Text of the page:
Building Friendships in High School
- Wednesday, December 26, 2012
Some relationships that you were initially dubious about might prove fine on closer inspection. However, there may be times when your teen’s weaknesses make it unwise for him to spend time with another teen who struggles in similar areas. For example, a teen with a propensity toward anger or rebellion will only be fueled by spending time with like-minded people. It’s not that you want to ostracize the other person, but you need to look out for your teen first. Depending on circumstances, perhaps you could allow careful interaction in a whole-family context where negative propensities are less likely to be given vent.
While still on this point, we need to realize something else that’s very important to remember. Most often, we choose friends based on who we enjoy being around. In other words, our friendships are a window into our hearts—a reflection of our own character and maturity. If your teen desires to hang out with other teens who have problems with rebellion—or other serious character issues—it would be a good time to seriously evaluate why your teen wants to spend time around them. A likely answer is that you’re seeing a reflection of your own teen’s heart in his choice of friends. That would be the time to put tight parameters on the friendship or put a stop to it altogether.
So is there ever a time when your teen should be friends with someone who has notable shortcomings or character flaws? Perhaps, but it should be a different type of relationship than the typical “I enjoy being with this person, so I want them to be my friend” style of friendship. Think more along the lines of a mentoring relationship. In this case, your teens aren’t choosing the relationship based on their desire to have fun or because they find their relational needs met by being with the other person. Instead, it’s because they desire to have a positive impact. The two keys, however, are 1) your teen is truly strong enough to avoid being pulled down by the relationship (and this is something to evaluate objectively, putting aside parental bias), and 2) your teen is motivated by a genuine desire to serve and help, not a desire to spend time with the other person because they’ve found a kindred spirit.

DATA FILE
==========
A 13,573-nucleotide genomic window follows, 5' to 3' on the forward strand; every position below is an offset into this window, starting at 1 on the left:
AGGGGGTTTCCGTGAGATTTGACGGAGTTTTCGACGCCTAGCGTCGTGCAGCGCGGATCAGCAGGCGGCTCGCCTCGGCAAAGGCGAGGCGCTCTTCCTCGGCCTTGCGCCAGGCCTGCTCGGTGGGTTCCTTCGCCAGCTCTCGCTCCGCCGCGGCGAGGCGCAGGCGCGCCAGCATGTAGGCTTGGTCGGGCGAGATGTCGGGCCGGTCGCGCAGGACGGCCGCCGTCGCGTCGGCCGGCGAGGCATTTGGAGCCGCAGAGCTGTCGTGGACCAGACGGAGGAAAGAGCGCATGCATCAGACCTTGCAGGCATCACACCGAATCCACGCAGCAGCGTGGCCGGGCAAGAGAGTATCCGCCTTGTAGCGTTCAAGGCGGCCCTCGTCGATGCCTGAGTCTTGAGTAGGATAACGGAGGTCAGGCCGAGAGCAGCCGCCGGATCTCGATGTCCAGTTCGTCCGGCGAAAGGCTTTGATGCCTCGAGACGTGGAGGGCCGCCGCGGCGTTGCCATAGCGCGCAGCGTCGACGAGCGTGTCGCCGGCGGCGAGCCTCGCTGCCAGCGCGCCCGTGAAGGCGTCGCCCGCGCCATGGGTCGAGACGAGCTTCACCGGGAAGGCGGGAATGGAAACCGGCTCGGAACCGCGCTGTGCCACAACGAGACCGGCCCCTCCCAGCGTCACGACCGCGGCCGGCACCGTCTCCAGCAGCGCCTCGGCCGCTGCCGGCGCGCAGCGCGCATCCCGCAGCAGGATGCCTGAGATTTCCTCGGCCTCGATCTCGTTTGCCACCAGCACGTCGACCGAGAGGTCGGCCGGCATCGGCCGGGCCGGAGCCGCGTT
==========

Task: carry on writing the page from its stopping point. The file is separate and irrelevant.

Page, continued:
Because cliques can form as easily in homeschool circles as they do in other settings, encourage your teen to keep an eye out for others in need of a friend, especially newcomers. Those who are gregarious and the life of the party can be reminded to include teens who may be shy or in need of an invitation to join in group activities.
It is wise that the friends closest to your child be known by you and welcomed into your home. Interacting with these friends will open doors for conversation resulting in the joy (and responsibility) of being an integral part of your teen’s social life. (Remember Mrs. Cleaver? She knew Beaver’s friends, and interacted with them while keeping on top of their shenanigans!) Practice in developing friendships will give your teens a skill that they will use throughout their lives.
“What a Friend We Have in Jesus” is not only the title of a hymn—it’s a truism that your teen should never forget! A life-changing relationship with the Lord Jesus is of utmost importance so that when friends come and go, your teens will have the constancy of the One who loves them most. The Lord models kindness, compassion, gentleness, self-control, faithfulness, and more to your teens—all attributes to exhibit and nurture with their friends.
Hitting a Friend Famine
Ultimately, it’s the Lord who knits hearts together and forms positive friendships. If your teen is experiencing a dearth of friends and you’ve run out of alternatives, please don’t despair. Pray and ask the Lord to send someone special—He delights in doing what we cannot. Encourage your teen to be patient and to trust the Lord, and then watch expectantly to see what the Lord will do. During the waiting period, assist your teen to develop godly character that will attract and maintain the right kind of friends.
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